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All Reading Leads to Rome
by Georgie Lee
Mask of the Gladiator first came to me while I was reading a book on the lives of the Roman emperors. Something about Caligula’s demise, the real PG version, not the XXX version that has also survived the ages, caught my attention. The story wouldn’t let go until I’d crafted it into a tale in which regular people get caught up in the life and death events of their era with a great romance and sex thrown in because hey, after all, this is Rome.
Having read many books on ancient Rome, I knew a great deal about the era but needed more details on the nitty-gritty of daily life under Caligula. Thankfully, researching ancient Rome was, in many ways, easy. I’m currently doing research for an ancient Egyptian romance, and though historians know a great deal about their mortuary practices, details of their daily lives are elusive. I’d pay good money right now, and I might just have to, in order to find some ancient source or modern researcher who has written a detailed description of a Pharaoh’s typical day (if anyone knows of one, please leave a comment below). But I digress.
The Romans, thanks to the length of their empire, left a lot of material, both written and physical about their lives, and these artifacts are scattered everywhere from Britain to Germany. I remember during my first trip to England marveling as I stood on a medieval wall looking down on the ruins of a Roman amphitheatre. You don’t find that kind of history where I live in California. Here, most people think Mid-Century Modern is an era of antiquity.
While this wealth of historical information is great, it can also be overwhelming and at times distracting. Sometimes, especially if you’ve ever read any books in the History of Private Life series, more details exist than you actually want to know about. It is a challenge deciding what to include or leave out and how true to the time period to stay without forcing the readers to keep Googling archaic terms. In the end, I think I struck a good balance between fact and fiction and created a compelling story that is both true to history and romance. I hope you think so too.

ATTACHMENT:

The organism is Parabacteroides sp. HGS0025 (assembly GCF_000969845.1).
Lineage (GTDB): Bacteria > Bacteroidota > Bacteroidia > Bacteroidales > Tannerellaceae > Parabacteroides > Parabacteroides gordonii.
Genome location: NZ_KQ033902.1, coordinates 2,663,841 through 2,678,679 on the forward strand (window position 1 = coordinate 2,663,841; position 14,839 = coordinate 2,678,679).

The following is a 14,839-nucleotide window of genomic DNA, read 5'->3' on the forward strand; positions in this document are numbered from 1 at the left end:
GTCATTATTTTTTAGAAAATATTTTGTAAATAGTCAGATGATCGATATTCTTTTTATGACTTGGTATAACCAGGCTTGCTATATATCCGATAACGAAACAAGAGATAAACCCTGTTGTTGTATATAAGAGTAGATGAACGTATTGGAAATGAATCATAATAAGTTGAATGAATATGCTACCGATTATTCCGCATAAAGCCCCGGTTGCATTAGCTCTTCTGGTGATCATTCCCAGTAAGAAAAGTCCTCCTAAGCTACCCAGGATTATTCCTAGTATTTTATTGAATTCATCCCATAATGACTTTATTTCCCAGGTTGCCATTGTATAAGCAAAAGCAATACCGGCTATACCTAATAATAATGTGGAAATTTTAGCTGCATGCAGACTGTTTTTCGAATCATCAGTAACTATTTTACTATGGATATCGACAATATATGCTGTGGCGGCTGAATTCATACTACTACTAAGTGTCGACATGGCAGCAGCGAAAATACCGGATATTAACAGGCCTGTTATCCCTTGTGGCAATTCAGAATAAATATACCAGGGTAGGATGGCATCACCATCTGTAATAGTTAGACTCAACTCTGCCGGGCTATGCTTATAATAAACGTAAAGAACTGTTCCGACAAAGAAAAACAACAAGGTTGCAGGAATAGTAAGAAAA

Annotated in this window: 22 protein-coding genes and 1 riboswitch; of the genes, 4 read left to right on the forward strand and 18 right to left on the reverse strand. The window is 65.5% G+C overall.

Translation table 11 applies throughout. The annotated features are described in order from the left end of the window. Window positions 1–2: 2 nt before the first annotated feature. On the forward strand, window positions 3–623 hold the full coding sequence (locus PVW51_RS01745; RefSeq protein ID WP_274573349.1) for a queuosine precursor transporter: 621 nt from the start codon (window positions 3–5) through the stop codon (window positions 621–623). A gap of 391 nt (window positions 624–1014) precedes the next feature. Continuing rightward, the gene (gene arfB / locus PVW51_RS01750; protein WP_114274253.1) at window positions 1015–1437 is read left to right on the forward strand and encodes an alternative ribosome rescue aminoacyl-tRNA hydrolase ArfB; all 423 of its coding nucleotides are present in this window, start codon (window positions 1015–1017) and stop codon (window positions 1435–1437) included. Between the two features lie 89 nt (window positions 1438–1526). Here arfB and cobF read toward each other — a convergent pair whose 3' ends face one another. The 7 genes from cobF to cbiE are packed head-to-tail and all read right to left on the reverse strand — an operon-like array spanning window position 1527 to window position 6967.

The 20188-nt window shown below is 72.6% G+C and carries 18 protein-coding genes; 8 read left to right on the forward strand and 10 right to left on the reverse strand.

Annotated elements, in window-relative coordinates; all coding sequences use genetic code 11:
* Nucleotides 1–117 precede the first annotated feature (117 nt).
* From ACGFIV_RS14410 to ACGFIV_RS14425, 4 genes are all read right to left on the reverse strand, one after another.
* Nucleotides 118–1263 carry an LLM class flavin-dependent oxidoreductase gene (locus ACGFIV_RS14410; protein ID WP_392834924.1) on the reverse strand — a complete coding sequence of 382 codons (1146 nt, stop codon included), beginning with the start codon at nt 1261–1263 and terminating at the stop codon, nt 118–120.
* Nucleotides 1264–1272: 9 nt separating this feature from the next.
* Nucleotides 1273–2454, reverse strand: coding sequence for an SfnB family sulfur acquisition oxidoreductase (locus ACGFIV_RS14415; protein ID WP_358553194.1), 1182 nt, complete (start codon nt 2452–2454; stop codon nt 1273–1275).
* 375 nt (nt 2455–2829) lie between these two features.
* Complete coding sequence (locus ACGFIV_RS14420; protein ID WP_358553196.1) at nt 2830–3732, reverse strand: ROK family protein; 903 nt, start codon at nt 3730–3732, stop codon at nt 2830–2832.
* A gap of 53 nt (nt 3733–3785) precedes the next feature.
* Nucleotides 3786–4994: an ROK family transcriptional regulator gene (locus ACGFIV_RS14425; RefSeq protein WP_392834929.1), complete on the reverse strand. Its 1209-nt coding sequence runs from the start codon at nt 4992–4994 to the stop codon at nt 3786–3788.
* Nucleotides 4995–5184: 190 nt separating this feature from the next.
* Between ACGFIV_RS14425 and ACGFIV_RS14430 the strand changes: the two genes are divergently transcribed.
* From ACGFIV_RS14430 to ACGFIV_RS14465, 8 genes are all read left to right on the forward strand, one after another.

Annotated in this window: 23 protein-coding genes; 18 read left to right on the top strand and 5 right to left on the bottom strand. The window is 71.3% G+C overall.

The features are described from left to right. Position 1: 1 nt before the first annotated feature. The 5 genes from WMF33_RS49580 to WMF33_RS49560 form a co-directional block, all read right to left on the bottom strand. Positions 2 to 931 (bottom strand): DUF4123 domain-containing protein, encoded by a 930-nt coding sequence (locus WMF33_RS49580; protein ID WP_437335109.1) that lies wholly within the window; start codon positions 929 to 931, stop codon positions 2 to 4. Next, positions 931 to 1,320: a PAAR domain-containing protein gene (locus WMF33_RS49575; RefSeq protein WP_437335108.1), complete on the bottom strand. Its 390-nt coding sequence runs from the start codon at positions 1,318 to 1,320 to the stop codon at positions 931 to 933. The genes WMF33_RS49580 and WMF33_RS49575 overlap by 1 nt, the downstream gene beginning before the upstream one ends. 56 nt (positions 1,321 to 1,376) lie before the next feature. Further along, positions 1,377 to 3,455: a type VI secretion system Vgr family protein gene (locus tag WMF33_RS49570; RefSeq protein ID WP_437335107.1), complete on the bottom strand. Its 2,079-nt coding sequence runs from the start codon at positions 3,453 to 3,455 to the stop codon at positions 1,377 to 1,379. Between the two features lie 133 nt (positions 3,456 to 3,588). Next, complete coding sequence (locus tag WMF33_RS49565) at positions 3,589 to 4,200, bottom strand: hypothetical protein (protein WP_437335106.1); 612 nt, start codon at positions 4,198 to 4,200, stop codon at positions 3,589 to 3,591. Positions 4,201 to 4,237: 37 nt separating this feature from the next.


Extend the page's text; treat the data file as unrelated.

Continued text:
Thank you for joining me today and thanks to Ex Libris for inviting me.
Mask of the Gladiator by Georgie Lee
Rome, 41 AD
Livia Duronius is driven to seek out a gladiator after watching him triumph in the Colosseum. His touch arouses a sense of hope she hasn't felt since Rome fell under the tyrannical rule of Caligula—and her late husband betrayed her. Though in danger of losing more than her heart, she vows to see him again, even after she learns her uncle has arranged her marriage to a senator.
Senator Titus Marius cannot resist indulging in a passionate encounter with the veiled woman who waits for him after the games, though he faces execution if his true identity is discovered. Bound by honor to wed another, and embroiled in a plot to free Rome from madness, he never expects to see the mystery woman again.
When the fates reunite them in the marriage bed, Titus vows to protect Livia at all costs—even from the lecherous eyes of the emperor...
Please visit http://www.georgie-lee.com/ to learn more about Georgie and her books, you can also find her on Facebook and Twitter.
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